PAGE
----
Copyright law allows the use and reproduction of works under certain circumstances. This is know as Fair Use and this principal allows for the use of works for the purposes of criticism, comment, news reporting, teaching, scholarship, or research. Uses that fall under these categories and adhere to the other considerations of Fair Use are not a violation of copyright law.
More information about Fair Use can be found in the Fair Use section of this guide.
When something is Open Access it means that it available free online and does not have most copyright restrictions. This is done with the consent of the copyright holder. This also does not mean that the work is not peer reviewed because there are some journals that peer review and them make articles open access.
For more information about what Open Access is and what it means for readers and authors visit Peter Suber's Introduction to Open Access
Creative Commons are way for creators to allow for the use of their work while still retaining the rights to that work. These licenses allow the authors to decide how others may use their work and for what as well. You can tell whether something is creative commons and how you can use it by seeing if it has something resembling this:
This image lets you know what permission you have to use the work and how the author would like to be given credit.
For information on the type of licenses and what the images mean visit the Creative Commons website.
Work's that copyright protection has expired or did not fall under copyright to begin with are considered to be in the Public Domain. These works can be used freely and without permission.
For more information about Public Domain please visit Columbia University Libraries' Copyright Advisory Office.
What we know as copyright comes from the U.S Constitution, specifically Article 1, Section 8, Clause 8. It states that:
"To promote the Progress of Science and useful Arts, by securing for limited Times to Authors and Inventors the exclusive Right to their respective Writings and Discoveries."
This means that the creators of works have a exclusive right to publish and sell their work for a limited period of time. That this time frame is for this protection and what it covers has been expanded over time into what we now call "Copyright Law" and the united state government has a copyright office, which is a department of the Library of Congress.
Copyright, a form of intellectual property law, protects original works of authorship including literary, dramatic, musical, and artistic works, such as poetry, novels, movies, songs, computer software, and architecture. These works can be published or unpublished.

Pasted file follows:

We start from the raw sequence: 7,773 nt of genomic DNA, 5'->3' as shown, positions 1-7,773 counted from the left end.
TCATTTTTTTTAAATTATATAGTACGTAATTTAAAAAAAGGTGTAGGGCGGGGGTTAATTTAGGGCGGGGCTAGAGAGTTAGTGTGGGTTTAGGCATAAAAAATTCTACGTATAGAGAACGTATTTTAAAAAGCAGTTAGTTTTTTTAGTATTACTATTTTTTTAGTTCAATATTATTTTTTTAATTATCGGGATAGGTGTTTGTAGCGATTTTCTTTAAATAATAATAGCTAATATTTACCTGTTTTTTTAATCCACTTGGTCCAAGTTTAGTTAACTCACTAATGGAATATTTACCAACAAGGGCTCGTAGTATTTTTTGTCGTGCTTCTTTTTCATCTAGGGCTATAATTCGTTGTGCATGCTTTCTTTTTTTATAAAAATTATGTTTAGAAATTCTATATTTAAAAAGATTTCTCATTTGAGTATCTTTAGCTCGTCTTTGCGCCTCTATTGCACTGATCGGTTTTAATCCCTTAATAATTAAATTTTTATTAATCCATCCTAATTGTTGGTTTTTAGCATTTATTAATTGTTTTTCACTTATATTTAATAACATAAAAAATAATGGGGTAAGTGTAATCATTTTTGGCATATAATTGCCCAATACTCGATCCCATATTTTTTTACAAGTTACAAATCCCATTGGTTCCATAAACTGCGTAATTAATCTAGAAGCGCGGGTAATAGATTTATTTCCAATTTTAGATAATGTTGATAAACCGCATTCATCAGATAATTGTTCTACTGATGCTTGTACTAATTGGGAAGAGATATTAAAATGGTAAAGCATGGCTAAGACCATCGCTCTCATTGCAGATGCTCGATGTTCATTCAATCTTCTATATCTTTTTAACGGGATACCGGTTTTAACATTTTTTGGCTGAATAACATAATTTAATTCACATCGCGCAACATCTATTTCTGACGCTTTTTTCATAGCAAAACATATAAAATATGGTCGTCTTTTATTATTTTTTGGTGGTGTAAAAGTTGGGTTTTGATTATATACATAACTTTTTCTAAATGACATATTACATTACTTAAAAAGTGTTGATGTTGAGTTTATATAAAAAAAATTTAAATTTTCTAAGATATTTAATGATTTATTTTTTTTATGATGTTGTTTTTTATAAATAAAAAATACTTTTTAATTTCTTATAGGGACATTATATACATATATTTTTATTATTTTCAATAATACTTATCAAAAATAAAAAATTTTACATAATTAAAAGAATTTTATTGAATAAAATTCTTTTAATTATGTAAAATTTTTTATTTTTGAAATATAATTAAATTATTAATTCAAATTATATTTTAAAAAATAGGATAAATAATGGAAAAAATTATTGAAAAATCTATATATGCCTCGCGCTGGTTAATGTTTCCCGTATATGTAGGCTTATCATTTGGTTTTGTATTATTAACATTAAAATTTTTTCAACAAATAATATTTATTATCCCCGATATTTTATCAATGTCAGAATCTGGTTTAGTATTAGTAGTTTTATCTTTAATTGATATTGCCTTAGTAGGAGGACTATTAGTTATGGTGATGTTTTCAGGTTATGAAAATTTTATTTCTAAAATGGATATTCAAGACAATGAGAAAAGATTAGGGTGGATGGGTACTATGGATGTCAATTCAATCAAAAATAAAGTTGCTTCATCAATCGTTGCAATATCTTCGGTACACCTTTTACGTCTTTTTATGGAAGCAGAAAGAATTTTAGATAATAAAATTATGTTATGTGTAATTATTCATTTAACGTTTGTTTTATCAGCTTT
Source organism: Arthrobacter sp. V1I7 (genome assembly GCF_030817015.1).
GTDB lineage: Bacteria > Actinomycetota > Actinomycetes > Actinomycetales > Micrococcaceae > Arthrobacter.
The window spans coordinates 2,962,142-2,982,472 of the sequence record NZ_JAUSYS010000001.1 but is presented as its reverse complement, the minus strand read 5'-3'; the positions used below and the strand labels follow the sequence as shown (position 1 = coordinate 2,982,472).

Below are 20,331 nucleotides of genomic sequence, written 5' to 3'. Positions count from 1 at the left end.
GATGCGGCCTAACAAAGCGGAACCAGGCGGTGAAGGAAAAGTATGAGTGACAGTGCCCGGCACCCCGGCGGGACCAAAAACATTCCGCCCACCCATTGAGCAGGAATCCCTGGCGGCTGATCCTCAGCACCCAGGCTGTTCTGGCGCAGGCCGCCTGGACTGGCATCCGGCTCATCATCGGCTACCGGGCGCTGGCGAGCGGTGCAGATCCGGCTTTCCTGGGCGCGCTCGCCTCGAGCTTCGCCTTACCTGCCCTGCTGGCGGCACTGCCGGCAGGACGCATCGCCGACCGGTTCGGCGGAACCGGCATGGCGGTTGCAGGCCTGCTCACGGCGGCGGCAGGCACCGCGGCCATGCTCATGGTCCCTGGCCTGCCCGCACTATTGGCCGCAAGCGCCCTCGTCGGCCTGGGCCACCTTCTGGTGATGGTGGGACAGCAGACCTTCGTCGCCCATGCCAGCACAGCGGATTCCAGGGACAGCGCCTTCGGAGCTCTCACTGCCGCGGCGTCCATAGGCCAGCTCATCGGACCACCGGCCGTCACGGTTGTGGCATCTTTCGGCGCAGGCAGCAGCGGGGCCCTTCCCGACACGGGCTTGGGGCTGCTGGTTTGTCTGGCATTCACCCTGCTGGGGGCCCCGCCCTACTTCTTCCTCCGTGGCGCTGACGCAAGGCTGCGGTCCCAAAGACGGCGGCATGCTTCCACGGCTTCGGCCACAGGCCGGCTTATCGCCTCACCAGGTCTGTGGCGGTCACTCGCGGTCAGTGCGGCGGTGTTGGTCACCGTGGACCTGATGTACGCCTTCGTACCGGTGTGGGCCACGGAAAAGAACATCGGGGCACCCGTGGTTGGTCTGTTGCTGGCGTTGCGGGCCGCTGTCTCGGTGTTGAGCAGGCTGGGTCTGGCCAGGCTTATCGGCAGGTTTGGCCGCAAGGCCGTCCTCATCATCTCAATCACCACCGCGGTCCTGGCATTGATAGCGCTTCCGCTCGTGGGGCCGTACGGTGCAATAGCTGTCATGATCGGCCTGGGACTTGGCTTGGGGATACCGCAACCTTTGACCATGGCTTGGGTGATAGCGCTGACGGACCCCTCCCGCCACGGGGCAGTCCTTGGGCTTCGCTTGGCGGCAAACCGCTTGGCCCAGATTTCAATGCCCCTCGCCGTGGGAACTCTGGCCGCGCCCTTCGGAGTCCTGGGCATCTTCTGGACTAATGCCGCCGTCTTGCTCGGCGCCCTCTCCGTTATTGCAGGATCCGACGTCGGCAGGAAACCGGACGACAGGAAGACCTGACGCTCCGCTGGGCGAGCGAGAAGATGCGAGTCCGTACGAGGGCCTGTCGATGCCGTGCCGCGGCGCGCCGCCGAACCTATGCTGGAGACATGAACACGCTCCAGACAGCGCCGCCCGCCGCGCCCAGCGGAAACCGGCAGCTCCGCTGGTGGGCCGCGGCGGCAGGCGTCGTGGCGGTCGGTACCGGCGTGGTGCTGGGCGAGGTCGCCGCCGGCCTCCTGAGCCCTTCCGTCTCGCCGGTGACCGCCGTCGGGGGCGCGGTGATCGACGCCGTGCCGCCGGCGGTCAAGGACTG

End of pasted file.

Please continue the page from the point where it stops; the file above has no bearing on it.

Copyright does not protect facts, ideas, systems, or methods of operation.
You do not need to anything special for your work to be protected. The biggest consideration is that it must be in a fixed and tangible form to be protected. This means as long as you have a physical representation of you work it is protected from the moment that you create it.
There are certain circumstances where the creator does not retain rights to the work. One of these is if the creator was hired by an employer to create the work or it creation is a part of their duties. In this case the employer is considered the author of the work or that the creator and employer have joint ownership. Creators are also able to waive copyright protection for their work as well. This can be done Open Access or Creative Commons, which allow creators to waive certain rights while keeping others.
This is very important for your own work but also important to remember about the work of others as well. Just because something has not been formally published does not mean that copyright does apply, this is why it is always important to be mindful of how you are using other's work.
Works created on or after January 1, 1978:
Creators retain right to the work for the life of the creator plus 70 years. In the case of works for hire (created for an employer) or those works that are anonymously created the time frame is either 95 years from publication or 120 years from creation depending in which one is shorter.
Once a work has moved out of copyright protection it is considered to be in the public Domain.
This guide does not supply legal advice nor is it intended to replace the advice of legal counsel.
All information for this page comes from "Copyright Basics" by the United States Copyright Office unless otherwise noted.